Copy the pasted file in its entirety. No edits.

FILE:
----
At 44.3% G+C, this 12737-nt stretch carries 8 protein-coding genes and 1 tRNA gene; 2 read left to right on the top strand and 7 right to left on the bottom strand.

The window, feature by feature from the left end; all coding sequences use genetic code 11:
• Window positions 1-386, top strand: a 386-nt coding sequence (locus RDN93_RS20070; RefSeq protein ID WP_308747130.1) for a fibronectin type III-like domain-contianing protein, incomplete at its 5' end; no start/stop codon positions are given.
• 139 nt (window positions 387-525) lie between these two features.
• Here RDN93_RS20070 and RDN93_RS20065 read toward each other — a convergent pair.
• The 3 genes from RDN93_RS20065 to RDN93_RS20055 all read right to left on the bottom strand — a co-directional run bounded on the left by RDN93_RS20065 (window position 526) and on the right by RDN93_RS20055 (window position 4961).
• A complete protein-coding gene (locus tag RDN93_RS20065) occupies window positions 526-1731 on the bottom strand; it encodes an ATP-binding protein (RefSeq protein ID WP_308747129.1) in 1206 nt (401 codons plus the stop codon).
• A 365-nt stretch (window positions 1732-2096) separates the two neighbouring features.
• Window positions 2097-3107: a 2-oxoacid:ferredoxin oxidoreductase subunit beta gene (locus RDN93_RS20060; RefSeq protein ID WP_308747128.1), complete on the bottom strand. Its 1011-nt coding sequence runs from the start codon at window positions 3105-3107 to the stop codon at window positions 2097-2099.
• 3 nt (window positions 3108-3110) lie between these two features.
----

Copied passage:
At 44.3% G+C, this 12737-nt stretch carries 8 protein-coding genes and 1 tRNA gene; 2 read left to right on the top strand and 7 right to left on the bottom strand.

The window, feature by feature from the left end; all coding sequences use genetic code 11:
• Window positions 1-386, top strand: a 386-nt coding sequence (locus RDN93_RS20070; RefSeq protein ID WP_308747130.1) for a fibronectin type III-like domain-contianing protein, incomplete at its 5' end; no start/stop codon positions are given.
• 139 nt (window positions 387-525) lie between these two features.
• Here RDN93_RS20070 and RDN93_RS20065 read toward each other — a convergent pair.
• The 3 genes from RDN93_RS20065 to RDN93_RS20055 all read right to left on the bottom strand — a co-directional run bounded on the left by RDN93_RS20065 (window position 526) and on the right by RDN93_RS20055 (window position 4961).
• A complete protein-coding gene (locus tag RDN93_RS20065) occupies window positions 526-1731 on the bottom strand; it encodes an ATP-binding protein (RefSeq protein ID WP_308747129.1) in 1206 nt (401 codons plus the stop codon).
• A 365-nt stretch (window positions 1732-2096) separates the two neighbouring features.
• Window positions 2097-3107: a 2-oxoacid:ferredoxin oxidoreductase subunit beta gene (locus RDN93_RS20060; RefSeq protein ID WP_308747128.1), complete on the bottom strand. Its 1011-nt coding sequence runs from the start codon at window positions 3105-3107 to the stop codon at window positions 2097-2099.
• 3 nt (window positions 3108-3110) lie between these two features.